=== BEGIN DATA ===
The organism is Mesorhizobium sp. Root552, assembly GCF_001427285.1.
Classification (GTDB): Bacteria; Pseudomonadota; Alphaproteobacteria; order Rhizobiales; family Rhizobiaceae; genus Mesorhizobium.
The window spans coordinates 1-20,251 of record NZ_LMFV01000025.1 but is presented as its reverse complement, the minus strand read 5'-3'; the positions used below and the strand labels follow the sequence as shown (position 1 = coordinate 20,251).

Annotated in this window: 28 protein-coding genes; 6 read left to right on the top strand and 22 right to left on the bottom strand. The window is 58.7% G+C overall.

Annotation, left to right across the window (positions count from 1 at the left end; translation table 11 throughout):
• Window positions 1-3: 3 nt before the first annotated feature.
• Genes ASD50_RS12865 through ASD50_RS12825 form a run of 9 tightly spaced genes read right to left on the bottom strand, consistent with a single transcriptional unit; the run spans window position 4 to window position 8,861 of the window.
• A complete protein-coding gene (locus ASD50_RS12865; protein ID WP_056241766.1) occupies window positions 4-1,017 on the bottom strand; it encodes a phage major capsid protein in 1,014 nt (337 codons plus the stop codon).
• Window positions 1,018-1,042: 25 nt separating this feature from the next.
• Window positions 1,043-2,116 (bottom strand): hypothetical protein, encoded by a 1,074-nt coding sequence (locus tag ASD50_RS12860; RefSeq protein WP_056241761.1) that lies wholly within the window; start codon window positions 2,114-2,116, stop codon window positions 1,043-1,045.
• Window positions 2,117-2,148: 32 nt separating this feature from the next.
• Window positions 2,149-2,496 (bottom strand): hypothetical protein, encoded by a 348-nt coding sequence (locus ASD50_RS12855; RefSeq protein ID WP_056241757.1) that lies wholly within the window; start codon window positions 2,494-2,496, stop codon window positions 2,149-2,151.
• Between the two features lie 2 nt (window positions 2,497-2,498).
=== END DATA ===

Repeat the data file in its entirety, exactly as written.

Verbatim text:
The organism is Mesorhizobium sp. Root552, assembly GCF_001427285.1.
Classification (GTDB): Bacteria; Pseudomonadota; Alphaproteobacteria; order Rhizobiales; family Rhizobiaceae; genus Mesorhizobium.
The window spans coordinates 1-20,251 of record NZ_LMFV01000025.1 but is presented as its reverse complement, the minus strand read 5'-3'; the positions used below and the strand labels follow the sequence as shown (position 1 = coordinate 20,251).

Annotated in this window: 28 protein-coding genes; 6 read left to right on the top strand and 22 right to left on the bottom strand. The window is 58.7% G+C overall.

Annotation, left to right across the window (positions count from 1 at the left end; translation table 11 throughout):
• Window positions 1-3: 3 nt before the first annotated feature.
• Genes ASD50_RS12865 through ASD50_RS12825 form a run of 9 tightly spaced genes read right to left on the bottom strand, consistent with a single transcriptional unit; the run spans window position 4 to window position 8,861 of the window.
• A complete protein-coding gene (locus ASD50_RS12865; protein ID WP_056241766.1) occupies window positions 4-1,017 on the bottom strand; it encodes a phage major capsid protein in 1,014 nt (337 codons plus the stop codon).
• Window positions 1,018-1,042: 25 nt separating this feature from the next.
• Window positions 1,043-2,116 (bottom strand): hypothetical protein, encoded by a 1,074-nt coding sequence (locus tag ASD50_RS12860; RefSeq protein WP_056241761.1) that lies wholly within the window; start codon window positions 2,114-2,116, stop codon window positions 1,043-1,045.
• Window positions 2,117-2,148: 32 nt separating this feature from the next.
• Window positions 2,149-2,496 (bottom strand): hypothetical protein, encoded by a 348-nt coding sequence (locus ASD50_RS12855; RefSeq protein ID WP_056241757.1) that lies wholly within the window; start codon window positions 2,494-2,496, stop codon window positions 2,149-2,151.
• Between the two features lie 2 nt (window positions 2,497-2,498).